An integrative geopolitics requires that we understand interacting systemic risks—such as biodiversity loss, ecosystem degradation, food insecurity, water scarcity, and climate disruption—as security concerns. Each of these plays a role in human security, national security, and planetary security. Destabilization at any of these scales can turn into destabilization of economies, nations, and regions.

What we do and don’t know about interacting system-design flaws, and the risks they create, will determine whether we are able to emerge from their moment of converging planetary-scale crises with a chance at sustainable health and resilience.

The Whole-Earth Active-Value Economy (WEAVE) knowledge graphing effort maps knowledge relationships between:

  • institutions, nations, and enterprise;
  • water, climate, and biodiversity resilience;
  • agriculture, food, finance, energy, infrastructure, science, shipping, watersheds, ocean health and resilience, forestry, and land use practices.
Here, we see New York City across the water from Atlantic Highlands, New Jersey. Despite the short distance, the scale of planetary systems and the influence they will wield over human security are clearly evident. Photo credit: Joseph Robertson.

We need a more multifaceted, visionary, and humane multilateralism. We need an integrative approach to geopolitics.

This great disruption will generate major systemic shifts, driven in part by new habits developed during this time of crisis. We can accidentally stumble our way into slow-moving improvements, or we can let accident drive us backward. The smarter way forward is to plan toward a future of shared prosperity and resilience, at the human and planetary scales.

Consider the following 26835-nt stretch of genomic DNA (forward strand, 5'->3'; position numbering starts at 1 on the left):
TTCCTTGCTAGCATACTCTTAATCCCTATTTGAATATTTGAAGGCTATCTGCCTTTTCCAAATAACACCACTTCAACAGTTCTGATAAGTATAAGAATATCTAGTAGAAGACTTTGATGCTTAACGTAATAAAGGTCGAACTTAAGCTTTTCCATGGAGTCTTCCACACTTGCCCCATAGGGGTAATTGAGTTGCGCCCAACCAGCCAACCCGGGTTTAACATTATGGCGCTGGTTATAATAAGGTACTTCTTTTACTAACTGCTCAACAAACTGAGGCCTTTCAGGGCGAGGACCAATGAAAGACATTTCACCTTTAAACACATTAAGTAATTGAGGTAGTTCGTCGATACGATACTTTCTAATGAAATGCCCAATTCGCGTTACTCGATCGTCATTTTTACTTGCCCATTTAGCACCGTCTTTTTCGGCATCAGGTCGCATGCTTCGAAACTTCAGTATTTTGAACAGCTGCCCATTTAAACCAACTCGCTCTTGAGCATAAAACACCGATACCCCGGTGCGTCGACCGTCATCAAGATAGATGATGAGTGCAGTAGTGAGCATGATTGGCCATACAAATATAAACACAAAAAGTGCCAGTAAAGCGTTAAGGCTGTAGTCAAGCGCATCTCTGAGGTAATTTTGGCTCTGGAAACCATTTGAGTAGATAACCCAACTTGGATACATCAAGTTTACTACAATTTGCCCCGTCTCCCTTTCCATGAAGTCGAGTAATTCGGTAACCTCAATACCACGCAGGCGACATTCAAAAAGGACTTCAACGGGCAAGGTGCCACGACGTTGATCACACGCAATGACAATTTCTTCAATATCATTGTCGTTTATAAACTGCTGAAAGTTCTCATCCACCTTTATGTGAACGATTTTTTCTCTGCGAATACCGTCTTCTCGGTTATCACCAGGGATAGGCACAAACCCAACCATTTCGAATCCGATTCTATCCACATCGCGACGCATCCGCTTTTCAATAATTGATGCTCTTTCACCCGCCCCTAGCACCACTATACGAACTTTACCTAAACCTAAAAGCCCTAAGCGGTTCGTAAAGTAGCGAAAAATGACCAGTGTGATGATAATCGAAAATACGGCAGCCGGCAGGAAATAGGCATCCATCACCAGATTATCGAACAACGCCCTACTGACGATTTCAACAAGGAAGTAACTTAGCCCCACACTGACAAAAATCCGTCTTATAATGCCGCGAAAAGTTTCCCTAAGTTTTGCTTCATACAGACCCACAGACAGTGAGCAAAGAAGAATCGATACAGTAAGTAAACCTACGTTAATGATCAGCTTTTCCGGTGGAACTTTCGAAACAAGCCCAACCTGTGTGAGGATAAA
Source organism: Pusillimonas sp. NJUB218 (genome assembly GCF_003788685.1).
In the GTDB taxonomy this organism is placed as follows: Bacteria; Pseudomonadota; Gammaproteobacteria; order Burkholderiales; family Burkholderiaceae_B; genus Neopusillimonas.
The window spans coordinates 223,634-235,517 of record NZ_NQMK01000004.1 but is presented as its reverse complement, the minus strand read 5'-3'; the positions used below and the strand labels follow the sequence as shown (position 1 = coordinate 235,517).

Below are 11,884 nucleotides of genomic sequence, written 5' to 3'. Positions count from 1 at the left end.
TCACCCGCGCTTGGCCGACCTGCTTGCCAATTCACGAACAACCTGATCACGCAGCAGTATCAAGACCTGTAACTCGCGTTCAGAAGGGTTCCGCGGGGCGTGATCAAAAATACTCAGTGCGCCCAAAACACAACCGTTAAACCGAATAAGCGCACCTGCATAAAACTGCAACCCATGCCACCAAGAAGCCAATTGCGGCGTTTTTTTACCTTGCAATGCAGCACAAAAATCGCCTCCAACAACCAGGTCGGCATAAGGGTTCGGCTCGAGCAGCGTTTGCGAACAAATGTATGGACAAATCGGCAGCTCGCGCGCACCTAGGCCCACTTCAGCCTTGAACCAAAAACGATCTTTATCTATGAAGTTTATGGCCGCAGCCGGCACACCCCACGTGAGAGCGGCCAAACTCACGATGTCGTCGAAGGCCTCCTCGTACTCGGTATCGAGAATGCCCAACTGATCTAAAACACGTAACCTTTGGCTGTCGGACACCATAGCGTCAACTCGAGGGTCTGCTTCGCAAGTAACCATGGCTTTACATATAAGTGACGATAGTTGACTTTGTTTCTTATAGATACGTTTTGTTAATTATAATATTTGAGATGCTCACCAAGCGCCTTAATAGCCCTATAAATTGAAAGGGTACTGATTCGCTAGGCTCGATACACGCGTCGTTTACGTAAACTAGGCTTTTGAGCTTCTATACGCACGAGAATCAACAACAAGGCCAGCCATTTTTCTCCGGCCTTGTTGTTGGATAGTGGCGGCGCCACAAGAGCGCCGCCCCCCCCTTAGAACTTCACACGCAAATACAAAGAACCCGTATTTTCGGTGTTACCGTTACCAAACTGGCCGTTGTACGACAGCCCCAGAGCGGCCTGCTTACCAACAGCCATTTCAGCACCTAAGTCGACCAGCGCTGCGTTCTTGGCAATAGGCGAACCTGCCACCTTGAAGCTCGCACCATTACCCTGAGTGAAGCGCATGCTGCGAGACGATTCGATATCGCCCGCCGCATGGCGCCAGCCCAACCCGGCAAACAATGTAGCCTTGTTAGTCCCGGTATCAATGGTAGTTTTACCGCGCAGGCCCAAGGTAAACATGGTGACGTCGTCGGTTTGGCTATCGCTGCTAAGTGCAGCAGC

To distill the complexity of the converging crises we now face, this Earth Day, let’s look at 5 broad areas of action that can allow us to make significant progress toward an integrative geopolitics that builds security at all scales:

  • Price on pollution — Negotiate the elimination of preventable harm; not doing so is costing us trillions of dollars per year in wasted resources, stability, and wellbeing.
  • Right to know — Use science to understand complex, compounding interactions between systems (natural and human).
  • WEAVE thinking — Value natural capital and human capital, by rewarding options that build structural and human-scale resilience.
  • Decentralization — Include more voices; invest in science, health, information sharing, and zero-pollution methods.
  • Planetary health — Shift food system incentives to foster human health and prosperity, while safeguarding biodiversity.

Joseph Robertson is Global Strategy Director for the non-partisan non-profit Citizens’ Climate Education.

In this work, he represents nearly 200,000 Citizens’ Climate Lobby volunteers in United Nations Climate Change negotiations, and other multilateral processes. He is the lead strategist supporting the Acceleration Dialogues (diplomatic climate-solutions roundtables) and Resilience Intel—an effort to move the world to 100% climate-smart finance.

Starting in April 2020, Joseph is also serving as Commission Director for the Food System Economics Commission.